I can TFTP boot from the default/main/Mgmt network but not from any of my lab networks.

    FOG is not made to serve different networks on one server. While some parts of FOG can handle several networks fairly well (e.g. the apache webserver for the web UI) other services need special configuration and some simply cannot be made to work as far as I know. For this reason FOG does not officially support multihomed network setup.

    I am not saying it’s absolutely impossible to achieve but it’s not standard and we don’t have a step by step guide on how to make it work. Definitely needs some manual configuration and fiddling and possibly even changes in the code. If you are keen to get this to work then feel free to play with it and see how far you get. We are happy to answer specific questions when you get stuck at some point. The starting point would be PXE boot. Is FOG your DHCP server or do you have another server handing out IPs and PXE boot information to your lab networks? If FOG is your DHCP then consult /etc/dhcp/dhcpd.conf (or /etc/dhcpd.conf depending on the Linux OS you have FOG installed on) and add more of those subnet definitions to match your needs:

    subnet netmask {
        option subnet-mask;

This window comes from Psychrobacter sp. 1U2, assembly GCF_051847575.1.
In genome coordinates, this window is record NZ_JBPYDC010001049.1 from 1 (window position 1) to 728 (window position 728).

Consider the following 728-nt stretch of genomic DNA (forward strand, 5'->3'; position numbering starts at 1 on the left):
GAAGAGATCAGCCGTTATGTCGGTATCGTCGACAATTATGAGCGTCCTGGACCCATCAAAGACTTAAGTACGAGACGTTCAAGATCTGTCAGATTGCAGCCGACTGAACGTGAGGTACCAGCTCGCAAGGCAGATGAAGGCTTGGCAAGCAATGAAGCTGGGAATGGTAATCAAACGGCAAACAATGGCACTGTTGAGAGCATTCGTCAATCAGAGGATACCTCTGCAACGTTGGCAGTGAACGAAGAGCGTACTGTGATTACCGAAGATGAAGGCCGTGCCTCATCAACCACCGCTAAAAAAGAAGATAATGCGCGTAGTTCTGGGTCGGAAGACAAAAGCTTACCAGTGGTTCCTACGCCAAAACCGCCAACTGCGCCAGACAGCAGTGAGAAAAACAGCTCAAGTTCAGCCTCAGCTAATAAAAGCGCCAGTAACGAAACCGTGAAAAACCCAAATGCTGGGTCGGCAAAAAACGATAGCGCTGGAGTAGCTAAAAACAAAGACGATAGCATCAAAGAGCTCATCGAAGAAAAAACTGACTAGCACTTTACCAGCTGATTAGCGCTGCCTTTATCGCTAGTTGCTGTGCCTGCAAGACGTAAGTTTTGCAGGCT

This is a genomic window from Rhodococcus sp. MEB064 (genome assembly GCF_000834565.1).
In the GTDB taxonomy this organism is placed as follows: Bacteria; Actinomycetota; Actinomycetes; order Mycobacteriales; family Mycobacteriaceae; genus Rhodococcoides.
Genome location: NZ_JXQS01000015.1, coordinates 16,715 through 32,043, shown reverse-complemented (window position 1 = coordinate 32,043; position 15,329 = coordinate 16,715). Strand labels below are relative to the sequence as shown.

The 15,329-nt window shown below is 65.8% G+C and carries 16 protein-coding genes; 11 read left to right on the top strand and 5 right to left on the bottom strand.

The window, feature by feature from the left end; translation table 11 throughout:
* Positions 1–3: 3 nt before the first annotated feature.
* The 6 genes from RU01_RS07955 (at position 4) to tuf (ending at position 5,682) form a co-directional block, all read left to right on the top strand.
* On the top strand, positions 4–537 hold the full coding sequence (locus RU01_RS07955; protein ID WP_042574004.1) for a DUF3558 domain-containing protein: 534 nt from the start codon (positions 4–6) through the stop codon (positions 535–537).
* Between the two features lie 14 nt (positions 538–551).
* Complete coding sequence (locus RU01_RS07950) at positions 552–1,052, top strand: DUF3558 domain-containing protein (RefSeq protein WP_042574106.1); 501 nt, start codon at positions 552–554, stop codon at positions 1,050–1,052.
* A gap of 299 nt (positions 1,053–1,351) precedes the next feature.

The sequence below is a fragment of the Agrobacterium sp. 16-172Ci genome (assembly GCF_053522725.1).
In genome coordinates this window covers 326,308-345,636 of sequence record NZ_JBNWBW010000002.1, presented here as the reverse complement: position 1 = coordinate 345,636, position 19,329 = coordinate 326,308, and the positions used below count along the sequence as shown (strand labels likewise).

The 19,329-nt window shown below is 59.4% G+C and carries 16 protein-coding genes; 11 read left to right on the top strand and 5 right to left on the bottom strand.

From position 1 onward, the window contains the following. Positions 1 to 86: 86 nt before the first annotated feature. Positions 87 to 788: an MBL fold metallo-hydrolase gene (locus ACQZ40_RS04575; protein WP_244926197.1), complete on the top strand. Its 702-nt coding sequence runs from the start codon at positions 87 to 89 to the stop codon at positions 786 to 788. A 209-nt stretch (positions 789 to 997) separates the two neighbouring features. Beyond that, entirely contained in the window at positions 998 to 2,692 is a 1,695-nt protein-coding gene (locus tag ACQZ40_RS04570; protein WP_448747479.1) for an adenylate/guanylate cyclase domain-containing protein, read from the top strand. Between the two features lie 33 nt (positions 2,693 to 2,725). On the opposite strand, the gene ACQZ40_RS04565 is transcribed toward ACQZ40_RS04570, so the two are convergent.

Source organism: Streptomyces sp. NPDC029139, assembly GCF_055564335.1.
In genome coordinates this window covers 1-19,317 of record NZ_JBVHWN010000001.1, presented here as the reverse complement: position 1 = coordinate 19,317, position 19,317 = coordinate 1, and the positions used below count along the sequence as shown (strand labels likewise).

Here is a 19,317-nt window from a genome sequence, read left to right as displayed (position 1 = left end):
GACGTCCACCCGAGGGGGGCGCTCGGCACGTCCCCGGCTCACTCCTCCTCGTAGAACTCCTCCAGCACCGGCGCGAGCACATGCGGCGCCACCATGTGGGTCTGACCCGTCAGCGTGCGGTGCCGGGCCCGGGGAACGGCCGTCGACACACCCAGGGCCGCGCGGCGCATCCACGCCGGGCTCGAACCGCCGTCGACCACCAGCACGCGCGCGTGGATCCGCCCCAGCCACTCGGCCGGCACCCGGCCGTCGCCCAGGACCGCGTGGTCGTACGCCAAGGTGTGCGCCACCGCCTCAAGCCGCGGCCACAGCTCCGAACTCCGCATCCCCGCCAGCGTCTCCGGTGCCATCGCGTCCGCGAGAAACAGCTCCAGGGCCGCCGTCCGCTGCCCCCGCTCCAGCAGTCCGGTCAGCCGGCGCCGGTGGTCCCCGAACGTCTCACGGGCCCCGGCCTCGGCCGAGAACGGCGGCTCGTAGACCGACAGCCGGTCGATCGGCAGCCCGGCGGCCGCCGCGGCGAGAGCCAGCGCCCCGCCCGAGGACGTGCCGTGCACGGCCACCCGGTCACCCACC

range dynamic-bootp;

    Note: In default configuration FOG has the next-server parameter outside the subnet definition. AFAIK you need to move that into the subnets as each has a different IP in your case.

    When I try from the lab network there is no TFTP response.

    Ah, just read this when I had written the stuff above. Never mind, I guess you have a different DHCP server for your labs already setup. Then you need to check that service. Run ss -antul | grep 69 to see if TFTP is running on your FOG server and if it’s set to listen on one IP only. If you see ... *:69 ... that would mean it should listen on all IPs. Then start testing from your lab networks:

    What Tom noted is that you usually can setup FOG to serve multiple networks if those networks are not all connected to the FOG server directly but behind a router. So the FOG server only has one IP and all clients connect to that IP through a router. For that to work you usually need to setup DHCP relaying and such things.

  • @lenels2eng storage nodes will help in separating the images for the different networks, but will not be helpful in regards to network/tftp booting.

  • @lenels2eng forgive me if I’m not understanding correctly.

    What I am gathering is you have a single fog server. That server has multiple nics. Your networking appears to work correctly in that your fog server can ping each of the different networks. Your different networks can also ping the fog server. Here’s my first question: Is the individual networks pinging the fog server at the same ip, or are they pinging the fog server to the associated nic for that network?

    My second, what is providing dhcp for each of these networks? If the fog server is doling out the addresses then for each network fog is managing you’ll need a bootserver and filename entry in the related dhcp configuration. If another item is handling dhcp, then that will need to tell those networks where to get the boot information.

    My third, if the idea is a single bootserver across vlans, are your switches configured for IP address helping?

  • Tried adding a storage node…No dice…